The rule now prevailing with respect to the liability of a general contractor to an invitee of the owner is laid down in the Hall case, wherein the court said, 218 Cal. at page 419, 23 P.2d at page 281: ‘It cannot be doubted that an independent contractor is responsible to an occupant of a building rightfully on the premises at the request or consent of the owner for any wrongful acts that may be committed by himself or his employees while the stipulated work is in progress and resulting in injuries to such occupant. The ground upon which this liability is based is the implied duty which the law casts upon the independent contractor, as the person in charge and control of the work, to see that the right of other persons, rightfully on the premises, are not injuriously affected by the performance of the work. * * * Upon both principle and authority, it is clear that an independent contractor, who by his own negligence creates dangerous conditions during the progress of the work, should be held responsible for an injury occasioned by those conditions to one rightfully on the premises, and should be held liable for damage directly attributable to the failure to perform this duty.’ Coggins v. Hanchutte, supra, 52 Cal.2d 67, 74, 338 P.2d 379, 383, says: ‘The instructions were correct in telling the jury that one who (like defendant here) on behalf of the land occupier creates a condition thereon has the same liability as the occupier for bodily harm caused to others while the work is in his charge. II Rest., Torts, § 384; Donahoo v. Kress House Moving Corp. (1944), 25 Cal.2d 237, 245, 153 P.2d 349; Hall v. Barber Door Co., 1933, 218 Cal. 412, 419–420 [5, 6], 23 P.2d 279.’
This rule in its application to injuries occurring after completion anc acceptance of the work applies, as will be noted, only to dangers inherent in that work which may later manifest themselves. It does not extend to the care or management of the property, e. g., the planter box, by the owner after completion. The evidence discloses nothing inherently defective or dangerous in this box. Shaw had no control over it whatever after 4:00 o'clock in the afternoon of each day, for the area of work was cleared and turned over to Lawry's and all Shaw men were off the place by that hour so that Lawry's through proper management could use the completed portions of the work in its restaurant business. Manifestly, there was less evidence upon which to base negligence of Shaw than there was with respect to Lawry's and a fortiori a greater right to a judgment notwithstanding the verdict.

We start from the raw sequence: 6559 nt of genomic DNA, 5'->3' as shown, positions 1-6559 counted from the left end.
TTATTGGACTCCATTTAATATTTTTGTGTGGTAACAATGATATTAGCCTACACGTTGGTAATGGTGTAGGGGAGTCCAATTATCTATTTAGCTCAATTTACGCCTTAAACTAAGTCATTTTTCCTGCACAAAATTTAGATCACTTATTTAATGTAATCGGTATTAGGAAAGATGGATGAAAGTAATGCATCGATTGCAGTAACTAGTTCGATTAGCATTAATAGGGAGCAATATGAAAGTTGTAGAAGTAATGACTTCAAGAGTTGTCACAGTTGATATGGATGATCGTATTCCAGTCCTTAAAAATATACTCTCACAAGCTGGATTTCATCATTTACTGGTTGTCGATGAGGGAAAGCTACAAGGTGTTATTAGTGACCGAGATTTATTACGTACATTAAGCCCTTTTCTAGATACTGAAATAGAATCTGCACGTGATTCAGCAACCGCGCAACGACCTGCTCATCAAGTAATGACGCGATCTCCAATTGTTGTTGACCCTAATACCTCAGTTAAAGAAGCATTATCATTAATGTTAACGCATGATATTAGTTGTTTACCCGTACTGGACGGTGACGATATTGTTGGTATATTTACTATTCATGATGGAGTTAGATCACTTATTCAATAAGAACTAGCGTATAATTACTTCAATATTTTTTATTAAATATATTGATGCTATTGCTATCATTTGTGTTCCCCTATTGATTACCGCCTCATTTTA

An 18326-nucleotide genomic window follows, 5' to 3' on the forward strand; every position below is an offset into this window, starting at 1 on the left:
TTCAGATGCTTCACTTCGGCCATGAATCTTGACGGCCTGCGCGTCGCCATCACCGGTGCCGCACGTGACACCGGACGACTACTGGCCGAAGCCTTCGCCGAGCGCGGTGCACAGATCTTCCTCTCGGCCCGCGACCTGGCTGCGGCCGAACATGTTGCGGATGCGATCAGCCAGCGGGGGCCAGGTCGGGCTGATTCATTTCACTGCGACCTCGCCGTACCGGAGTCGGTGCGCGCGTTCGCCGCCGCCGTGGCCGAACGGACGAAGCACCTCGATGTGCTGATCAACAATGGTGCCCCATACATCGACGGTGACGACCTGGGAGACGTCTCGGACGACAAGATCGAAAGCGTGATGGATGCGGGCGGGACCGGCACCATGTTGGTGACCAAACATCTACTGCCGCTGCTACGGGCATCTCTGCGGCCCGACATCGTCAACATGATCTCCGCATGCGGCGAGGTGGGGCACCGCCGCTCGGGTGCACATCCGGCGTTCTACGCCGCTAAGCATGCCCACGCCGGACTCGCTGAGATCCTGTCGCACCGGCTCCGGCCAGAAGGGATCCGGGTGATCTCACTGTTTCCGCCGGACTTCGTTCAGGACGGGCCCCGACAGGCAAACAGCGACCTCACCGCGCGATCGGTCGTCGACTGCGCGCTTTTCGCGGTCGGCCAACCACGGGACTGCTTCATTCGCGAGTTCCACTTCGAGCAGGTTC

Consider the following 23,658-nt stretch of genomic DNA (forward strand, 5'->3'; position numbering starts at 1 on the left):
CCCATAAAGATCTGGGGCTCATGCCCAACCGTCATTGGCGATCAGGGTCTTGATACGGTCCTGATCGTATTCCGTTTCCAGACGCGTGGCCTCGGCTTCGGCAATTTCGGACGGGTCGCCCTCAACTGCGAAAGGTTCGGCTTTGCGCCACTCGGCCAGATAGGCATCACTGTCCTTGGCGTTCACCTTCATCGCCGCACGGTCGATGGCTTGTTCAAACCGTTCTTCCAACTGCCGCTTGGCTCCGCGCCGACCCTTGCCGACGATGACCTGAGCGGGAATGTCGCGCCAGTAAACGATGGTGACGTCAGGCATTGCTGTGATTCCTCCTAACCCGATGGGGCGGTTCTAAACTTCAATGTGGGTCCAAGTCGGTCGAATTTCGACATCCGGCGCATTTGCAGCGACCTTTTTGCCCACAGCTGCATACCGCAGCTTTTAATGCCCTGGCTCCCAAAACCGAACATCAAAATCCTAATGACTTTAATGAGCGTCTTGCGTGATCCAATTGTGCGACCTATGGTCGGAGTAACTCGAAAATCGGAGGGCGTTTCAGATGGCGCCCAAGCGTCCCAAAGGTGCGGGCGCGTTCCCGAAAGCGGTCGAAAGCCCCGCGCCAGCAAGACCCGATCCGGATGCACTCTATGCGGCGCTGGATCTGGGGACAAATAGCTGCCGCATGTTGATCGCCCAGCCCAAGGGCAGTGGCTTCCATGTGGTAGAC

It is to be borne in mind, as stated by the Supreme Court in Stewart v. Cox, 55 Cal.2d 857, 863, 13 Cal.Rptr. 521, 524, 362 P.2d 345, 348, that ‘liability for negligence can exist without privity although the risk involved is only damage to property, and we held that the determination whether in a specific case the defendant will be held liable to a third person is a matter of policy and involves the balancing of various factors, among which are the extent to which the transaction was intended to affect the plaintiff, the foreseeability of harm to him, the degree of certainty that he suffered injury, the closeness of the connection between the defendant's conduct and the injury suffered, and the policy of preventing future harm. See also United States [Los Angeles Testing Laboratory] v. Rogers & Rogers, D.C., 161 F.Supp. 132. The liability of a contractor or subcontractor must be determined by applying this general test rather than by arbitrarily placing them in a separate category subject to a special rule. Cf. Garcia v. Soogian, 52 Cal.2d 107, 110, 338 P.2d 433.’ Garcia v. Soogian, 52 Cal.2d 107, 110, 338 P.2d 433, 435: ‘The question of liability must be decided in the light of all the circumstances and not by arbitrarily placing cases in rigid categories on the basis of the type of condition involved without giving due consideration to the effect of all the factors in a particular situation. There is no inflexible rule which would exclude liability in every case involving building materials or buildings under construction, and each such case must be judged on its own facts.’ These considerations emphasize the soundness of the views above expressed in relation to the claimed liability of defendant Shaw.
Each defendant having moved for a directed verdict which as erroneously denied and having also moved in alternative form for judgment notwithstanding the verdict reserving the right to apply for a new trial, such motion for new trial having been made and denied, it now appears that the judgment and the order denying defendants' motions for judgment notwithstanding the verdict should be reversed. It is now ordered that said last mentioned order be and it is reversed. The trial court is instructed to vacate the judgment for plaintiff against Lawry's, Inc., John Krenz and Donald F. Shaw, and to enter an order that said motions for judgment notwithstanding standing the verdict be granted and to enter judgment thereon in favor of said defendants and against the plaintiff, Virginia Chance.
1. All emphasis herein has been added unless otherwise indicated.
FOX, P. J., and HERNDON, J., concur.